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The Person of Christ

April 2005 | by G. S. Beck

In the Pentateuch we have figuresof Christ; in the historical books we have the foreshadowingof Christ; in the Psalms we have the feelingsof Christ; in the Gospels we have the factsof Christ; in the epistles we have the fulnessof Christ; and in the book of the Revelation we have the finalityof Christ.

But especially, in the Song of Songs, we have the faceof Christ. In the words of the well-known hymn:

The bride eyes not her garment, but her dear Bridegroom’s face;
I will not gaze at glory, but on the King of grace.
Not at the crown he giveth, but on his pierced hand;
The Lamb is all the glory – of Immanuel’s land.

The purity of Christ

In Solomon’s Song the interrogators ask the bride, ‘What is thy beloved more than another beloved, O thou fairest among women?’ She replies with a description which typifies the wonderful person of Christ.

She declares, ‘My beloved is white and ruddy…’ (Song 5:10). Here are two views of the person of Christ. Firstly, he is white.This has nothing to do with race but speaks rather of his purity – he is ‘holy, harmless, undefiled, separate from sinners, and made higher than the heavens’ (Hebrews 7:26).

He is the sinless Son of God. ‘He … knew no sin’ (2 Corinthians 5:21); he ‘did no sin’ (1 Peter 2:22); and ‘in him there is no sin’ (1 John 3:5). All this testifies to the absolute perfection and holiness of the one of whom it is written, ‘He shall not fail’ (Isaiah 42:4).

The obedience of Christ

He is not only whitebut ruddy(red). Such a complexion testifies to a rigorous outdoor life. It conveys the idea of hard-working consecration to God. Christ’s devotion to duty came out at the age of twelve: ‘Did ye not know that I ought to be occupied in my Father’s business?’ (Luke 2:42; Darby’s translation).

Again, when he purified the temple, his disciples remembered that it was written, ‘The zeal of thine house hath eaten me up’ (John 2:17). They recognised how devoted he was to God and his interests here on earth – ‘for even Christ pleased not himself’ (Romans 15:3).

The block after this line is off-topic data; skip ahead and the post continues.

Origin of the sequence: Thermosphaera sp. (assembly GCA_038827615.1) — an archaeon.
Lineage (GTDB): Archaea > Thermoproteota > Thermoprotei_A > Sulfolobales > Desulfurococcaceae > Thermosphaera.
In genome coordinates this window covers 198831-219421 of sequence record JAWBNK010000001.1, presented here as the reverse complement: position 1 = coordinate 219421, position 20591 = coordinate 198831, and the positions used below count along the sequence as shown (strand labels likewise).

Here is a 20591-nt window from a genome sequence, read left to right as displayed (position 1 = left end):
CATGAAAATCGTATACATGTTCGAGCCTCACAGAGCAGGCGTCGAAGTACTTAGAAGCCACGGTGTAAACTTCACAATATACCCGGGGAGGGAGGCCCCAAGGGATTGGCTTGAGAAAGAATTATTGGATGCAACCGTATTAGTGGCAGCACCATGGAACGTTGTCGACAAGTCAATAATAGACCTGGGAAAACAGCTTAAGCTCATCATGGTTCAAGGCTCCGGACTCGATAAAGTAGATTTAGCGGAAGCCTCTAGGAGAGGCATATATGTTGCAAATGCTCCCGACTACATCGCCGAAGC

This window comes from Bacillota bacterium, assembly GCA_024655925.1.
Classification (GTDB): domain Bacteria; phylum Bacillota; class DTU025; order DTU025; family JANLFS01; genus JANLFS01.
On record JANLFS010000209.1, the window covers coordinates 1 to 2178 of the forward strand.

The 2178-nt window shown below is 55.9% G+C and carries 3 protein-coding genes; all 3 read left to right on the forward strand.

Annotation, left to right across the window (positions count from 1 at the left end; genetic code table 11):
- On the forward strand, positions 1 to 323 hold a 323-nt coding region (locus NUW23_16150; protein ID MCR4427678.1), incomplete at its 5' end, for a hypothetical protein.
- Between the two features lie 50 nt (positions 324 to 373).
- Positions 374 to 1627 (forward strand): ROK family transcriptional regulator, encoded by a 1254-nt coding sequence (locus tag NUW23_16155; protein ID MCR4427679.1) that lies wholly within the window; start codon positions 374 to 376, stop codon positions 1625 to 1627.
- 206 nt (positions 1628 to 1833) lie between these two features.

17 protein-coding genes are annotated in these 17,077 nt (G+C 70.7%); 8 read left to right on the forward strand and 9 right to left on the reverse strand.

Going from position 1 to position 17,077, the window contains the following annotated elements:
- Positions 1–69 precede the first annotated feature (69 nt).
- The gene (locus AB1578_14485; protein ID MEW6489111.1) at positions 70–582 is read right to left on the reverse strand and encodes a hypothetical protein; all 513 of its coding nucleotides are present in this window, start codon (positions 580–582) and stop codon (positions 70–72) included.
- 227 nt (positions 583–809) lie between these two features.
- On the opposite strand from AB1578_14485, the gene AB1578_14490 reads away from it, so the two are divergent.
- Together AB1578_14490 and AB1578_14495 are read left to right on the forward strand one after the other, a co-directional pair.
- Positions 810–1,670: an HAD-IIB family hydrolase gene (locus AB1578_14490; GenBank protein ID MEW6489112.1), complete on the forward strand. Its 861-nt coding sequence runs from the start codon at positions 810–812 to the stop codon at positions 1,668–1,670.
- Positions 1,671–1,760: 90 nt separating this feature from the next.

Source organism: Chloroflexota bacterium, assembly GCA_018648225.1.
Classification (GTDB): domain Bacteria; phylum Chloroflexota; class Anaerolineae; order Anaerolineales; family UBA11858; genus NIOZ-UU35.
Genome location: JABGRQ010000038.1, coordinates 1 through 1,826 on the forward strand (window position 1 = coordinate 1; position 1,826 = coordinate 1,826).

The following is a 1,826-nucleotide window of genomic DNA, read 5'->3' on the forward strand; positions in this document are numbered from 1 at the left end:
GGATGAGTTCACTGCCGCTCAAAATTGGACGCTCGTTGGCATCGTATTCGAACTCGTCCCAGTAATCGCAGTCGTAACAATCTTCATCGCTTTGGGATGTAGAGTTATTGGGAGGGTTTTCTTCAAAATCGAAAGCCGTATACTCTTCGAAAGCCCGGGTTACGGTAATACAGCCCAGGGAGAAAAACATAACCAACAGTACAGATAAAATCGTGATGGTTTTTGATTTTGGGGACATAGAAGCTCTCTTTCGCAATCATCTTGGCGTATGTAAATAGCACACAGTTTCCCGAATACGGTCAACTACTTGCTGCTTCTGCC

It was so throughout his life: ‘Though he were a Son, yet learned he obedience by the things which he suffered’ (Hebrews 5:8). In obedience to the Father, he went as our Redeemer to the sufferings of the garden and the cross – that the world might know he loved his Father’s will.

The supremacy of Christ

The bride continues – her beloved is ‘the chief among ten thousand’ (5:10). This brings before us the supremacy of Christ, the greatness and glory of his person. We read of Jesus, ‘He shall be great, and shall be called the Son of the Highest; and the Lord God shall give unto him the throne of his father David’ (Luke 1:32).

Here we are told of a great Son; in Isaiah 19:20 we see a great shepherd; in Hebrews 4:14 we have a great highpriest;and in Titus 2:13 we are presented with the great God. Truly Christ is supreme – ‘he is before all things and by him all things consist’ (Colossians 1:17).

Another Bible word that highlights the supremacy of Christ is ‘firstborn’, signifying ‘first in rank’. In Colossians 1:15 he is ‘the firstborn of every creature’ (or ‘over all creation’). In verse18 he is ‘the firstborn from the dead’. In Romans 8:29 he is ‘the firstborn among many brethren’ and in Psalm 89:27: ‘My firstborn, higher than the kings of the earth’.

His greatness is portrayed by Matthew. In chapter 12:6, Christ is greater than the temple; in 12:8 he is greater than the Sabbath; in 12:23-24 he is greater than the devil; in 12:41 he is greater than Jonah; and in 12:42 he is greater than Solomon.

In the epistle to the Hebrews we see Christ in all his greatness and glory. In Hebrews 1:1-3 he is greater than prophets; in 1:4-14, he is greater than angels; in chapter 2 he is greater than Adam; in chapter 3 he is greater than Moses; in chapter 4 he is greater than Joshua; in chapter 5 he is greater than Aaron.